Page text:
Send to

Choose Destination
J Hum Virol. 2000 Jan-Feb;3(1):35-43.

Increased promoter diversity reveals a complex phylogeny of human immunodeficiency virus type 1 subtype C in India.

Author information

Department of Immunology and Infectious Diseases, Harvard School of Public Health, Boston, Massachusetts 02115, USA.



To evaluate human immunodeficiency virus type 1 (HIV-1) long terminal repeat (LTR) sequence diversity among distinct populations within India and to determine the prevalent subtype.


Analysis of the 3'LTR was conducted from 28 HIV-1-positive samples: 1992-1993 (Pune, New Delhi) and 1995-1996 (Pune, Mumbai and Vellore). Genomic DNA was extracted from cocultivated peripheral blood mononuclear cells (PBMCs) and used for polymerase chain reaction (PCR) amplification and sequencing using dye terminator chemistry. Sequences were edited, aligned, and analyzed phylogenetically utilizing gap-stripped and bootstrapping parameters. Mobility shift assays were used to confirm binding activity.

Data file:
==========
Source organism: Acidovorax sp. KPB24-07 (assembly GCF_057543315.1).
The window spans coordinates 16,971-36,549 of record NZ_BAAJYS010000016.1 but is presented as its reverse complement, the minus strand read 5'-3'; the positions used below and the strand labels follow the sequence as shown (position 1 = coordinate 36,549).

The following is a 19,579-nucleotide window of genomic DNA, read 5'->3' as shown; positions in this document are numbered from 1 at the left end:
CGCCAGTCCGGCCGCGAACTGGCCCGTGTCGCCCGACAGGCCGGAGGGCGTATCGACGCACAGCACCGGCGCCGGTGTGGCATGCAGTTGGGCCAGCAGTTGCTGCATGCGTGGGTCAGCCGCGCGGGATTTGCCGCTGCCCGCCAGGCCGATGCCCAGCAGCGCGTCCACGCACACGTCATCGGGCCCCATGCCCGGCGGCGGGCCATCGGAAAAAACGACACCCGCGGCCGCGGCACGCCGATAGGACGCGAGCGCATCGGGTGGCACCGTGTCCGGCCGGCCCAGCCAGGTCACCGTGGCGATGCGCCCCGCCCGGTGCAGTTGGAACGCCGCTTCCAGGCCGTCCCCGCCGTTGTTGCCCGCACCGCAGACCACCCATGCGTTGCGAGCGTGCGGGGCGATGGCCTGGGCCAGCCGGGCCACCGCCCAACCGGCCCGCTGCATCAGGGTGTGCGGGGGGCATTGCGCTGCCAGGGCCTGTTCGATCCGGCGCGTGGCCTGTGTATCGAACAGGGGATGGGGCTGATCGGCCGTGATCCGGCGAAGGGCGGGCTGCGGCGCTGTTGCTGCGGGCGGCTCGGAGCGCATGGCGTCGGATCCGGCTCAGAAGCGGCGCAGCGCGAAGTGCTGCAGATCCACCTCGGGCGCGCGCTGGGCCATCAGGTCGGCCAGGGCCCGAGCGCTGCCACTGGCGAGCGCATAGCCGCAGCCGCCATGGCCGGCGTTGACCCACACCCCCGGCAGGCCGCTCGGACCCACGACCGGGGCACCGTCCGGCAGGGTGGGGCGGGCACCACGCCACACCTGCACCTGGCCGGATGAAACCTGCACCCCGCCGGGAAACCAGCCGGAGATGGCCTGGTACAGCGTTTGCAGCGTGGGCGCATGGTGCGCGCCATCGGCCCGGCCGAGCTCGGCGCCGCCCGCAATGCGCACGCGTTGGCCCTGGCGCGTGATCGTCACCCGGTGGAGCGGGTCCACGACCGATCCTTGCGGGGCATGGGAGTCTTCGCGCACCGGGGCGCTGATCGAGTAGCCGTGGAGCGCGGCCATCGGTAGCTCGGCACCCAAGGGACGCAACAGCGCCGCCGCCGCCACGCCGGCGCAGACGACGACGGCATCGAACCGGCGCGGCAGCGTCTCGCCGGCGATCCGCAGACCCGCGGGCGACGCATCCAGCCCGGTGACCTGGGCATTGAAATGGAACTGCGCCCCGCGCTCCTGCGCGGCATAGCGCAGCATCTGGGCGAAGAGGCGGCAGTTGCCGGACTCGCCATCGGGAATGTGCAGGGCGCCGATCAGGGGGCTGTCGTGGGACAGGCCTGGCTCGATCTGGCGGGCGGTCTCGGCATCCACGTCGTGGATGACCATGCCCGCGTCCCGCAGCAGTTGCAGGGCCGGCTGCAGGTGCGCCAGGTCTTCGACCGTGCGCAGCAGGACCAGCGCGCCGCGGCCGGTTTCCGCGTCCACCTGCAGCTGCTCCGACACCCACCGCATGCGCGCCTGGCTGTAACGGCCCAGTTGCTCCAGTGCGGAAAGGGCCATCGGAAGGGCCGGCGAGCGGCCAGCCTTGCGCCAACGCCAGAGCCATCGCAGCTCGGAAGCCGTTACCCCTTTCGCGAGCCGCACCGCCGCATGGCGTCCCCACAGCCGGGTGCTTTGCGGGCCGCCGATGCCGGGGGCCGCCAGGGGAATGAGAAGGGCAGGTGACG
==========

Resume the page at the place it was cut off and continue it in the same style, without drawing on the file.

All nucleotide sequences were HWV-1 subtype C based on phylogenetic analysis. The isolates from Pune/Delhi formed subclusters when analyzed separately, irrespective of time or sample source. However, no significant subclustering was observed with isolates from Mumbai or Vellore or with the entire sample set when analyzed collectively. Subtype-specific enhancer analysis revealed an expected third NF-kappaB site but also revealed six isolates with insertions and deletions not previously described, one of which resembles an AP-1 binding site.


The results confirm the prevalence of HIV-1C and suggest increasingly complex phylogeny of HIV-1C within India, such that the previously observed subclustering may no longer adequately reflect the diversity of isolates currently circulating throughout India.

[Indexed for MEDLINE]

Supplemental Content

Loading ...
Support Center